Chapel Hill News: Drug War Driving Police to Act Like 'Storm Troopers'
The way in which the war on drugs has drawn police to adopt a more militaristic approach is serious cause for concern, according to an editorial stemming from the recent disposition of a class-action suit against police and the municipality of Chapel Hill, N.C. (Editorial, "Roses & Raspberries," Chapel Hill News, 5/28/93, A4; Julia White, "Judge Clears Officers In Drug Sweep," Chapel Hill Herald, 5/25/93, p. 1).
Although Superior Court Judge Knox Jenkins' cleared police and the town of Chapel Hill from any legal liability, he harshly criticized police for the 1990 blanket raid in which they donned masks and wielded guns, randomly patting down a crowd of 60 people for drugs outside a black nightclub. Police were holding warrants for five suspects they thought were on the street that night.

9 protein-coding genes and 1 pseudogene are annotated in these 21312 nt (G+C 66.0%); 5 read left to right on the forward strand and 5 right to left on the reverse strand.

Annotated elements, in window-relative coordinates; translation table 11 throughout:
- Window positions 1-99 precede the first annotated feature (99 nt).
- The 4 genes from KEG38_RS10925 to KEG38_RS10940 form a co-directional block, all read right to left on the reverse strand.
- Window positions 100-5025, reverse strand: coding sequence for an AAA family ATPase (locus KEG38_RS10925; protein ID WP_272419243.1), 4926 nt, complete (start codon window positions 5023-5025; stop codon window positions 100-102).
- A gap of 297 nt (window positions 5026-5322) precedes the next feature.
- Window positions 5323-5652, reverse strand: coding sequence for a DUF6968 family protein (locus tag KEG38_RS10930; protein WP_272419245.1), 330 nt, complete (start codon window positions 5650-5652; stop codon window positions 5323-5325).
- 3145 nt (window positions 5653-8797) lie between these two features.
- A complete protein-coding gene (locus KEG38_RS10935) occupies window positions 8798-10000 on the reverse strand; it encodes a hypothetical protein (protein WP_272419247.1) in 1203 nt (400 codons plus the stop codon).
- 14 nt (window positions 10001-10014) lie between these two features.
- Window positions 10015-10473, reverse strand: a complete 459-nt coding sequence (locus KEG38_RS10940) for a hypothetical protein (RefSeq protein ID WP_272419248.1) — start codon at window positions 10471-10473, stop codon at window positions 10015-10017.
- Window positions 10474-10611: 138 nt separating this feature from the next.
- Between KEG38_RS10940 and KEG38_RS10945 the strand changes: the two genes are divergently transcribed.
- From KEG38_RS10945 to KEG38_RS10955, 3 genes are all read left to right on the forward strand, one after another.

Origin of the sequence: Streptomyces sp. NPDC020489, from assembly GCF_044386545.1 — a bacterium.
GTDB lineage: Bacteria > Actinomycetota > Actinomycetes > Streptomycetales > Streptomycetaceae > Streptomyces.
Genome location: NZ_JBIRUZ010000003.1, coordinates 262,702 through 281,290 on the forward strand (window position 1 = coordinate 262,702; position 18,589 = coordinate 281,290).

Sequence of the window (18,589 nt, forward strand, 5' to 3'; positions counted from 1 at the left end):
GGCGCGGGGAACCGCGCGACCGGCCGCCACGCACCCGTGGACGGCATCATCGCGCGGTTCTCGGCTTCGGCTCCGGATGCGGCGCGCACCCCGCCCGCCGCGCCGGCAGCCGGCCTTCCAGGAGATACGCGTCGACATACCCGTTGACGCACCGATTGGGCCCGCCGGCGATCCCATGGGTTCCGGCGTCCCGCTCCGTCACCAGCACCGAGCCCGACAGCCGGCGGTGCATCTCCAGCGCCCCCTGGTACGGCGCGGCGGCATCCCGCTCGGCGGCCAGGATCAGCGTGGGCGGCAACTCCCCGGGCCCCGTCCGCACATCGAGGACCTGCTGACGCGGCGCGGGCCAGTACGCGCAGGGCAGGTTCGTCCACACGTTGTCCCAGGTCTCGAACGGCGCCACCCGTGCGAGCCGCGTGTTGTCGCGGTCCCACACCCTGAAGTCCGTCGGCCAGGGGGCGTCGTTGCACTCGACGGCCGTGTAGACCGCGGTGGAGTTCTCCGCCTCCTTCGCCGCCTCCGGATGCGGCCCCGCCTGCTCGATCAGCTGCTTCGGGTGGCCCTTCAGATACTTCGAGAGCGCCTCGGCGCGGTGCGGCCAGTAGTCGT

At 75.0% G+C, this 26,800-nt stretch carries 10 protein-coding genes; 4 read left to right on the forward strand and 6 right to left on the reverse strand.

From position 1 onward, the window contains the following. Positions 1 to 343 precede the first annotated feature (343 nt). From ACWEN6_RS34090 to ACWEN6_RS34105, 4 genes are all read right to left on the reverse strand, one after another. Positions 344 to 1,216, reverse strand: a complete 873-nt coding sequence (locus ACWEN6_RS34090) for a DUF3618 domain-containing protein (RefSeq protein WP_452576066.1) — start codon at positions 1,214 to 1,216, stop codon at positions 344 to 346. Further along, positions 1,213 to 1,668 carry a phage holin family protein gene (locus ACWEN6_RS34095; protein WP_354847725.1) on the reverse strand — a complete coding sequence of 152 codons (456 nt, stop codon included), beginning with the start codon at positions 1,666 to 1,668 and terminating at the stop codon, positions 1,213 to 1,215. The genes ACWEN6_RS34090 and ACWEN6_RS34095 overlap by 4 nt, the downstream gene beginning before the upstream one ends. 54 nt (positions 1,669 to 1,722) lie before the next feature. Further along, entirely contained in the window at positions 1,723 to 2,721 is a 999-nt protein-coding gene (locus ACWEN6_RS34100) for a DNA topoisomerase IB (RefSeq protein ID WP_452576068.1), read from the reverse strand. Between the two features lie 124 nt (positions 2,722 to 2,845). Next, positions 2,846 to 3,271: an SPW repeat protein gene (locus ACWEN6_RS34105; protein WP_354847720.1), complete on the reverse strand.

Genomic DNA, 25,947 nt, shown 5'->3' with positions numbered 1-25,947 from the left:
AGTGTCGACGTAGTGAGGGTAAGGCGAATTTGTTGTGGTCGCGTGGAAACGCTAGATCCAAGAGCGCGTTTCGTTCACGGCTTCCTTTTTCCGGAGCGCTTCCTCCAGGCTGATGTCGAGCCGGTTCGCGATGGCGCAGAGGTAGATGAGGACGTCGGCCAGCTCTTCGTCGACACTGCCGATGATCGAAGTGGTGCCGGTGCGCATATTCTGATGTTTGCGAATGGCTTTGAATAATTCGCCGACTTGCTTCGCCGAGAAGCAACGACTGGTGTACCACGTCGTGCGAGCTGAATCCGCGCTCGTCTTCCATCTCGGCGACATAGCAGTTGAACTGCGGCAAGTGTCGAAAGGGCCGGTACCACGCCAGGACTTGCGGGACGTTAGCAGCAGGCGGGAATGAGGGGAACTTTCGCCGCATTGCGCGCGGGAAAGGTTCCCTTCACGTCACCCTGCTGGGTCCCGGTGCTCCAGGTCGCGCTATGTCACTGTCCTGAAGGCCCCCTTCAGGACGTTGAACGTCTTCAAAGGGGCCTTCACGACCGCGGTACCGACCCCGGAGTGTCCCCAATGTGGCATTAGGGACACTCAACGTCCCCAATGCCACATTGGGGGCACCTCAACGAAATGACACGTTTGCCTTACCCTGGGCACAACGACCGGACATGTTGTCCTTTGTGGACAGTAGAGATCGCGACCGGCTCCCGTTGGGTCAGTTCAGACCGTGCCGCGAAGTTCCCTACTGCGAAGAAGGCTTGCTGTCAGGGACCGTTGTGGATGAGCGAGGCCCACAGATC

The editorial, praising Jenkins critique, comments: "Not just in Chapel Hill, but across the nation, police increasingly seem drawn to adopt a more and more militaristic image. While that image might strike terror in the hearts of suspects making them easier to arrest, it also raises fears and concerns in the rest of us. ... When police begin to look -- and act -- like storm troopers or secret police, we all have reason to be concerned. In the case of the Graham Street raid, police did act like storm troopers, taking everyone on the street into their custody. Fortunately, our courts still remember that one's mere presence on a street where crimes have been committed does not make one guilty of those crimes."